A person can live 2 weeks without food and about 3 days without water. The average candy bar has about 250 calories. It takes about 10 quarts of snow to make 1 quart of water and you need at least a quart of water per day. That’s 10 quarts of snow per day. Night temps were around zero. So, the real question isn’t how she was able to eat or drink enough to survive, but how she was able to survive for 12-14 hours a day without winter clothing at 0 degrees. Very fishy indeed!
  4. Ovid213
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    Ovid213 - December 27, 2011 1:29 pm
    I for one am impressed. NINE DAYS! Yes, she should have been more careful in the first place, etc etc. But wow! I'm really surprised that someone with evidently no real wilderness training managed to stay alive. You've been given a gift, young lady- cherish it to the fullest! Kudos for not dying.
  5. yankeewhaler
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    yankeewhaler - December 23, 2011 5:28 pm
    Sounds like a love interest getaway.
  6. Chris Lincoln
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    Chris Lincoln - December 23, 2011 8:56 am
    Sure seems like every lost person in the Northland comes from the valley. What is in the water down there?
  7. Bob
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    Bob - December 23, 2011 8:25 am
    @Alanor. Actually, I do remember beilng 23, although that was a long, long, long, (you get the point) time ago. At age 23 I was a graduate student at NAU and working a full time job. Did I have my road trips? I sure did. Did I do some dumb things? I am pretty sure. Heck, I left the house without bottled water, sun screen and a cell phobne. Probably because you couldn't get bottled water and cell phones were not around. I still think there is more to this. No Matter, Happy Holidays.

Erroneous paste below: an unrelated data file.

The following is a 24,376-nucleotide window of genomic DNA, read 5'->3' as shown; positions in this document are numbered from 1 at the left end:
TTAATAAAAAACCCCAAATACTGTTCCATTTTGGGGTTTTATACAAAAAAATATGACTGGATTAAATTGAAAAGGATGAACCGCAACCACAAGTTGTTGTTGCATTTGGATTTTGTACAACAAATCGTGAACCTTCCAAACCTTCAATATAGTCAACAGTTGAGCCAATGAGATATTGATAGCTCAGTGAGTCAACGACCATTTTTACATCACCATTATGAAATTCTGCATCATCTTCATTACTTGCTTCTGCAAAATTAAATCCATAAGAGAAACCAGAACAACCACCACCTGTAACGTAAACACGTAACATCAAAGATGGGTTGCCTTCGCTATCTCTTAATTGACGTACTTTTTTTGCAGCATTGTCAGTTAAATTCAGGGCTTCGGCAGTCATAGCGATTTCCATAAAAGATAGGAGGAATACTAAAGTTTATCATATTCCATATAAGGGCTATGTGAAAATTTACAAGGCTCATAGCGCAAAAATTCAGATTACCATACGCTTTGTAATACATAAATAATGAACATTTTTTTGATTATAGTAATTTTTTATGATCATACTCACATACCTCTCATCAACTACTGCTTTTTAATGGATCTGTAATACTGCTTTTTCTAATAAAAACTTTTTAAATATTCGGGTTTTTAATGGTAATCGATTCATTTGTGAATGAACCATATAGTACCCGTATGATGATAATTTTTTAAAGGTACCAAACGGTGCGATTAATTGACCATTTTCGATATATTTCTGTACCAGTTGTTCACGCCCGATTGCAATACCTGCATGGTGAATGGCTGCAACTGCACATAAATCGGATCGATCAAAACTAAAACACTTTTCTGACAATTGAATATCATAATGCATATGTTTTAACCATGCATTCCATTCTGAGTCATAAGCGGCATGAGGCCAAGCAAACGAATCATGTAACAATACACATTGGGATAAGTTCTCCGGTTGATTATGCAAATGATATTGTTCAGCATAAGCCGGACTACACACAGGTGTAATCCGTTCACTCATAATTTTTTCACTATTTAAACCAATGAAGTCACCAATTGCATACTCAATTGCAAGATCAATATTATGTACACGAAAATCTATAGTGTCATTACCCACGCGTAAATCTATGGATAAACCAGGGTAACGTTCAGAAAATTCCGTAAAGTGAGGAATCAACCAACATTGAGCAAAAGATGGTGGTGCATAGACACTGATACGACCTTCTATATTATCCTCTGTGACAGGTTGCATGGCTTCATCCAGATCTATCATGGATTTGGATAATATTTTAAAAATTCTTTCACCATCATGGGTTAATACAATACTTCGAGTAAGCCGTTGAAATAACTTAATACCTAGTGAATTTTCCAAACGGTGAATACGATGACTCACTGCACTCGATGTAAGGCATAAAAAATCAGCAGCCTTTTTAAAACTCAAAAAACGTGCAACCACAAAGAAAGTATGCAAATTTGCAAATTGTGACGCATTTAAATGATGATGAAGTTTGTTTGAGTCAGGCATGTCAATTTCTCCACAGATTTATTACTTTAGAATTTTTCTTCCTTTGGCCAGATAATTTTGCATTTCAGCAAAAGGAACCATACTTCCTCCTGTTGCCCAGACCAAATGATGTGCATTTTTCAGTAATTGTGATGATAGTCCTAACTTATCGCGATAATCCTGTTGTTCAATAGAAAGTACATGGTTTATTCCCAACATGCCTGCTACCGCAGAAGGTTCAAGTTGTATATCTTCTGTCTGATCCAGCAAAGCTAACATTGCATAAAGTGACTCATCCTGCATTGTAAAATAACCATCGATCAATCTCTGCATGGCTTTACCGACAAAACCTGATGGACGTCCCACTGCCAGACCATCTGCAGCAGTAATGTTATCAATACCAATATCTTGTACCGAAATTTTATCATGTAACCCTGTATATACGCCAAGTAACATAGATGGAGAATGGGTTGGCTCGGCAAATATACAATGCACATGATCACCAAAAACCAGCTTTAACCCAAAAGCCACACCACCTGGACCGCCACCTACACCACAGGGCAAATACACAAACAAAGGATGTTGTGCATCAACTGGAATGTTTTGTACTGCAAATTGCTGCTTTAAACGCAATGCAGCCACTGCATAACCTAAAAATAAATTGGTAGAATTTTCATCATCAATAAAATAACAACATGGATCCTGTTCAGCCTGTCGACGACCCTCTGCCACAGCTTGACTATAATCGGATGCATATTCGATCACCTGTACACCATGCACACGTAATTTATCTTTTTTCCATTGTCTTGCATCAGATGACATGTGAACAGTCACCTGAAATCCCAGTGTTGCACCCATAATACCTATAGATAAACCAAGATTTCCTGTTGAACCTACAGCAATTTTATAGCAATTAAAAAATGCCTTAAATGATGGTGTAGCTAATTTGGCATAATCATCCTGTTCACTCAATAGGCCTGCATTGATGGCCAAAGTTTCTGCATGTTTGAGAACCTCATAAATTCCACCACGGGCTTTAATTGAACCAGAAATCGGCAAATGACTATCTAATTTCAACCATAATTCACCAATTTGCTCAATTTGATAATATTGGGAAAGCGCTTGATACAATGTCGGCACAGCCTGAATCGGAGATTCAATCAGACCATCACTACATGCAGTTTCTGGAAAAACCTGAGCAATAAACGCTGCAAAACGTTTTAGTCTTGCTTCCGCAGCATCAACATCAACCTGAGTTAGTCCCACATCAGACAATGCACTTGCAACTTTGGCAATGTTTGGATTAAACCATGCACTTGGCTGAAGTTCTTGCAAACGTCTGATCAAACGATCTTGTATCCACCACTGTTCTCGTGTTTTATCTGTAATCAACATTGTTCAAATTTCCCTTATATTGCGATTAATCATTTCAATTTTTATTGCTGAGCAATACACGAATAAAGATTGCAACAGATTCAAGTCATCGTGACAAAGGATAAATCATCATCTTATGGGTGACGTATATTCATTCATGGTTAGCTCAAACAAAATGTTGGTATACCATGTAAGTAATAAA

8. SuznAZ
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    SuznAZ - December 22, 2011 10:08 pm
    Yup. Wandering in Arizona, when a storm's on the way, no destination, winter clothes or supplies....seems more than a tad off. We're used to the lost hiker not anticipating they'd need more than a pint water bottle for a day hike on the peaks but this seems like she was dumb enough to get into this mess then got smart enough to survive in good shape...on 2 candy bars for 12 days? Time will tell.
  9. AlanOr
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    AlanOr - December 22, 2011 8:40 pm
    Bob and Old Duffer, guess you guys don't remember being 23. Shoot, one time just before finals I got a little frustrated, jumped in the car and didn't stop till Mississippi.
  10. old duffer
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    old duffer - December 22, 2011 3:31 pm
    I would have to agree with Bob.. there has just got to be more to this story.! This girl's travel is very suspicious. What was she doing up in this area in the first place? Secondly, to drive on back roads and then drive alone onto a dirt forest road in the middle of winter is NOT something a rational person would do unless there was some ulterior motive. Since she left her pet and charger behind...a planned event perhaps??? Why????
  11. Bob
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    Bob - December 22, 2011 1:03 pm
    First of all, I am thankful she is okay. Secondly, maybe my suspicious nature, but something just isn't right here. If I follow this correctly, she leaves her valley home, drives over 250 miles, stays somewhere between Show Low and Holbrook for the night of the 11th and then is found over a week later. No cell phone charger, no food, no warm clothing, just driving around with no particular destination and winds up alone on a snowy dirt road in the middle of nowhere. The rest of the story?????